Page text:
You could also send a different welcome series for each signup method on your website. For example, you could send your traditional welcome series to anyone who subscribes through your homepage or on any product pages, whereas someone who signs up on your blog may respond more to a content-based approach.

For blog subscribers, you might want to create a welcome series that consists of your most popular articles, videos, or other educational resources to help them learn more about the benefits of your products and the advantages of buying from your brand over another.

Another great way to understand what subscribers want to see from your brand? Ask them with email preferences. Some may only want to know about company and product updates, while others might want to receive your newsletter on a weekly basis.

While your emails should always have the option to unsubscribe and manage preferences, making a larger callout to manage preferences in your welcome series means that you can create more personalized experiences from the get-go.

But don’t limit preferences to only allowing subscribers to adjust the frequency and content of emails—consider using this as an opportunity to learn more about their interests as well.

Additionally, you could create a welcome series dedicated to temporary events or campaigns. 

In part one, I talked about creating a segment of customers who buy or subscribe during the coronavirus outbreak—perhaps your welcome series for this group uses messaging takes a more somber tone than the content in your normal automation and takes a moment to acknowledge the situation customers are currently facing. If you’re unsure how to effectively message your customers amid a crisis, I wrote a blog outlining different ways to communicate with empathy during the pandemic.

Alternatively, if you’re running a contest or giveaway and someone uses their email to enter, the emails they receive after should also differ from a normal welcome series. Thank them for entering the giveaway and make it clear that they’re receiving emails as part of the entry, but also use this as an opportunity to tell them a little more about your brand.

Also consider that these subscribers might not engage with your future emails the same after the contest is over. Make unsubscribe and preference management links prominent so that your deliverability rates aren’t affected if they decide to stop engaging.

In the case you do ask for subscribers’ phone numbers in your forms, keep in mind your welcome series over text messages will look a lot different than what you send over email, too—not to mention, it’ll be much briefer.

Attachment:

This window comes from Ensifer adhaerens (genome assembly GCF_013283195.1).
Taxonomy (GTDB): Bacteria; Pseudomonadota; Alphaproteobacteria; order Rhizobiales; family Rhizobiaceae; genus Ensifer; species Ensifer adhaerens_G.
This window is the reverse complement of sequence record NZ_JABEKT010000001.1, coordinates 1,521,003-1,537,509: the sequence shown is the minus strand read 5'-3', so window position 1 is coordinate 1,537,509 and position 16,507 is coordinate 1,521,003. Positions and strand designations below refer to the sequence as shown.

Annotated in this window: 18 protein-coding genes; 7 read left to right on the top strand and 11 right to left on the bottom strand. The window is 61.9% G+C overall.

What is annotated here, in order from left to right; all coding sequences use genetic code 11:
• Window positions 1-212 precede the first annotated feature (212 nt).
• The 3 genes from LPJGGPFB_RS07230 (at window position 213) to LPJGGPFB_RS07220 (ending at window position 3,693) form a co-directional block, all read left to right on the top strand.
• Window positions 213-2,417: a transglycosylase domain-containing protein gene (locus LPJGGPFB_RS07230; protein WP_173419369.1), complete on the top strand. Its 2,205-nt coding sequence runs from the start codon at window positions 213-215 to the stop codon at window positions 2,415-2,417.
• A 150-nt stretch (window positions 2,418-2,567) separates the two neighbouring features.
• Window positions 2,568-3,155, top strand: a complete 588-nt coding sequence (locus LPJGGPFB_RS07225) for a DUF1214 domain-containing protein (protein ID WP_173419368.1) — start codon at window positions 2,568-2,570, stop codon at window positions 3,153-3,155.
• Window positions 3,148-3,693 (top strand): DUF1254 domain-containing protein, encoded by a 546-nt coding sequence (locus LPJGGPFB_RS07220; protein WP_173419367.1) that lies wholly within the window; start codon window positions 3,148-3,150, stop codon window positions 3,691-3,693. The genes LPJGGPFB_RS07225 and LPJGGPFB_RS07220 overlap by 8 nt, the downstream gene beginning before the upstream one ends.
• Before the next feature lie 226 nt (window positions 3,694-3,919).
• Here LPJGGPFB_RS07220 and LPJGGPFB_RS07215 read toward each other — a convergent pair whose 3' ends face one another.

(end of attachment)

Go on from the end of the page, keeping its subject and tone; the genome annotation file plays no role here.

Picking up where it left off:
While you should almost always keep to a single CTA in your emails, it’s even more important to keep your messages and offers simple and to-the-point over text messages. 

Since texting is so much more personal than email, your SMS welcome series will likely consist of fewer messages than a traditional email welcome series. In fact, it’s probably best to keep your SMS welcome series to two or three messages maximum. 

If a subscriber gives both their email address and phone number, even better—experiment with your welcome series to send some messages over email and some over text. For example, maybe your first three messages would follow your traditional welcome series structure over email, but people who opt-in to text message marketing also receive a text message after with a bonus offer that people who only subscribe to email don’t receive. 

While this can be a highly effective strategy with new subscribers, make sure that you’re not over-communicating with them and messaging them over both channels at the same time.

Most importantly, don’t forget that your first text to a customer should always confirm their subscription. After that, you have free range to be as creative with your SMS welcome series as you want. 

Interested in other email automation where you can leverage text message marketing? Check out these SMS marketing tips and strategies that will help you build deeper relationships with your customers.

 

3 | Segmentation

In part one, I discussed some basic segments including shoppers who haven’t purchased, repeat purchasers, and VIP customers, as well as creating a segmentation strategy for the coronavirus crisis. But this just skims the surface of everything you can do with segmentation. 

For starters, you can get even more granular with each segment. 

Instead of just creating a segment of VIP customers who have made multiple purchases, you could further segment your lists into customers who have spent more than a certain dollar amount. This way, you can target higher-value products to these customers, whereas you might not want to bother sending the same products to someone who spends $30 every other month.